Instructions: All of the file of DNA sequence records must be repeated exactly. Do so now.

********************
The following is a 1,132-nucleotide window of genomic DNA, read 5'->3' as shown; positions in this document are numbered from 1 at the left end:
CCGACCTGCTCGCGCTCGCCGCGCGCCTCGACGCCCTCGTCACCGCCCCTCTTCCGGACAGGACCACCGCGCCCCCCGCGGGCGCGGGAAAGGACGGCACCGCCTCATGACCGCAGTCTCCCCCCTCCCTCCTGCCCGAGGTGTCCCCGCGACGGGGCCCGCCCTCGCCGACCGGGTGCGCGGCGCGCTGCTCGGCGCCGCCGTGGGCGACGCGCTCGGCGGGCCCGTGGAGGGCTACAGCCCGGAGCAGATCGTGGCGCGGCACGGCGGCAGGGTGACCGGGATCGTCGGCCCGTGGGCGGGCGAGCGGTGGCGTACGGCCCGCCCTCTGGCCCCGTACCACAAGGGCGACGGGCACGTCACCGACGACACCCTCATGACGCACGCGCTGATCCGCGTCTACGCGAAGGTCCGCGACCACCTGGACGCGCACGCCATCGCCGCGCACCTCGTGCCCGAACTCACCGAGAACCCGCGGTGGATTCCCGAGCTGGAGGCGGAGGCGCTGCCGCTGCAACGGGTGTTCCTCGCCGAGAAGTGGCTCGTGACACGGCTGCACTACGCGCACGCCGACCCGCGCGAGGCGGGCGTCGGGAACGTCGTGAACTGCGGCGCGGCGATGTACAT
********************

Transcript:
The following is a 1,132-nucleotide window of genomic DNA, read 5'->3' as shown; positions in this document are numbered from 1 at the left end:
CCGACCTGCTCGCGCTCGCCGCGCGCCTCGACGCCCTCGTCACCGCCCCTCTTCCGGACAGGACCACCGCGCCCCCCGCGGGCGCGGGAAAGGACGGCACCGCCTCATGACCGCAGTCTCCCCCCTCCCTCCTGCCCGAGGTGTCCCCGCGACGGGGCCCGCCCTCGCCGACCGGGTGCGCGGCGCGCTGCTCGGCGCCGCCGTGGGCGACGCGCTCGGCGGGCCCGTGGAGGGCTACAGCCCGGAGCAGATCGTGGCGCGGCACGGCGGCAGGGTGACCGGGATCGTCGGCCCGTGGGCGGGCGAGCGGTGGCGTACGGCCCGCCCTCTGGCCCCGTACCACAAGGGCGACGGGCACGTCACCGACGACACCCTCATGACGCACGCGCTGATCCGCGTCTACGCGAAGGTCCGCGACCACCTGGACGCGCACGCCATCGCCGCGCACCTCGTGCCCGAACTCACCGAGAACCCGCGGTGGATTCCCGAGCTGGAGGCGGAGGCGCTGCCGCTGCAACGGGTGTTCCTCGCCGAGAAGTGGCTCGTGACACGGCTGCACTACGCGCACGCCGACCCGCGCGAGGCGGGCGTCGGGAACGTCGTGAACTGCGGCGCGGCGATGTACAT